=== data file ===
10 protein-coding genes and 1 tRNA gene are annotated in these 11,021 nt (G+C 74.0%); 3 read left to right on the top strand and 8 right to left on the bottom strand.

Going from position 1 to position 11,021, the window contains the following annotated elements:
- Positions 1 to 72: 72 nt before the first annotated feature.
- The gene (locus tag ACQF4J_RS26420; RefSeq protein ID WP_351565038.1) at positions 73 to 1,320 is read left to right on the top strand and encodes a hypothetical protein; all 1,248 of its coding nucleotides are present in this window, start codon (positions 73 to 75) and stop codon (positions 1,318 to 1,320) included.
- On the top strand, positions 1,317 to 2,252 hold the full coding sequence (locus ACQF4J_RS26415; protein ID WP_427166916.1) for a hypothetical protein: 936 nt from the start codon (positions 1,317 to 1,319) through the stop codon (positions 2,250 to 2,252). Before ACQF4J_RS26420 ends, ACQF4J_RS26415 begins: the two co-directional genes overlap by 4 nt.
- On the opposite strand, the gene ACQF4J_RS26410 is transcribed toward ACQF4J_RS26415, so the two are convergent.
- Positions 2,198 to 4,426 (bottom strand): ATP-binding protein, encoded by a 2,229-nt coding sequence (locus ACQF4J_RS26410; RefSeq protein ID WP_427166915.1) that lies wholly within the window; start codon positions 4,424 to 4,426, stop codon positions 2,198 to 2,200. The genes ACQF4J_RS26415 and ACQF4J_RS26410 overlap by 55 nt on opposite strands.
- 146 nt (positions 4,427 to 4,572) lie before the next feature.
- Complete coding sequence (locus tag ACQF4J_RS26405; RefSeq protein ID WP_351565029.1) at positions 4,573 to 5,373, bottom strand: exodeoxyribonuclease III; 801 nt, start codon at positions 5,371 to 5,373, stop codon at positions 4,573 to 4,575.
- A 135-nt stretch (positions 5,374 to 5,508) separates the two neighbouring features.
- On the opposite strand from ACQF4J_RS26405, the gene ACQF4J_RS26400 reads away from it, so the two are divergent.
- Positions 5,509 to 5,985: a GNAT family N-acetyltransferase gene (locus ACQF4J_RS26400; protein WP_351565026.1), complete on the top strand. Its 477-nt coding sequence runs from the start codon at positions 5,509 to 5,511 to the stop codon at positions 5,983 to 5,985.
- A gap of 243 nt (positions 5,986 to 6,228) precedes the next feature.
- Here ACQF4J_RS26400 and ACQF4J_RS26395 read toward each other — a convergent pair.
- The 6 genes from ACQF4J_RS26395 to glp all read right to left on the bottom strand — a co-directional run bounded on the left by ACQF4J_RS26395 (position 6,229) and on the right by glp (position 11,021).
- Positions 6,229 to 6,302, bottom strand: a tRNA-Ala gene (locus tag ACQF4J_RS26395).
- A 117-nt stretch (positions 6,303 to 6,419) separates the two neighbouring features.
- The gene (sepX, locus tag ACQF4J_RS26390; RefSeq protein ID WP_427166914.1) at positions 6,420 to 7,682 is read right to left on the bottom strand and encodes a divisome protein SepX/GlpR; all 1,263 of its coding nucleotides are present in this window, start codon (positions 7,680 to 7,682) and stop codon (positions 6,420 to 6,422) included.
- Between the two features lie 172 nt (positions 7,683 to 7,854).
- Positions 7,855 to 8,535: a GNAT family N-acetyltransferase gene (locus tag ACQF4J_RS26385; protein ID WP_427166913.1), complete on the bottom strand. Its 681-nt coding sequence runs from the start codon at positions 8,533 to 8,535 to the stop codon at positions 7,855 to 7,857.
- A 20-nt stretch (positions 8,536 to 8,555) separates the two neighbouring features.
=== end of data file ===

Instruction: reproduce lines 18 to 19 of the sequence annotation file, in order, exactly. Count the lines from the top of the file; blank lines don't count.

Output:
- The gene (sepX, locus tag ACQF4J_RS26390; RefSeq protein ID WP_427166914.1) at positions 6,420 to 7,682 is read right to left on the bottom strand and encodes a divisome protein SepX/GlpR; all 1,263 of its coding nucleotides are present in this window, start codon (positions 7,680 to 7,682) and stop codon (positions 6,420 to 6,422) included.
- Between the two features lie 172 nt (positions 7,683 to 7,854).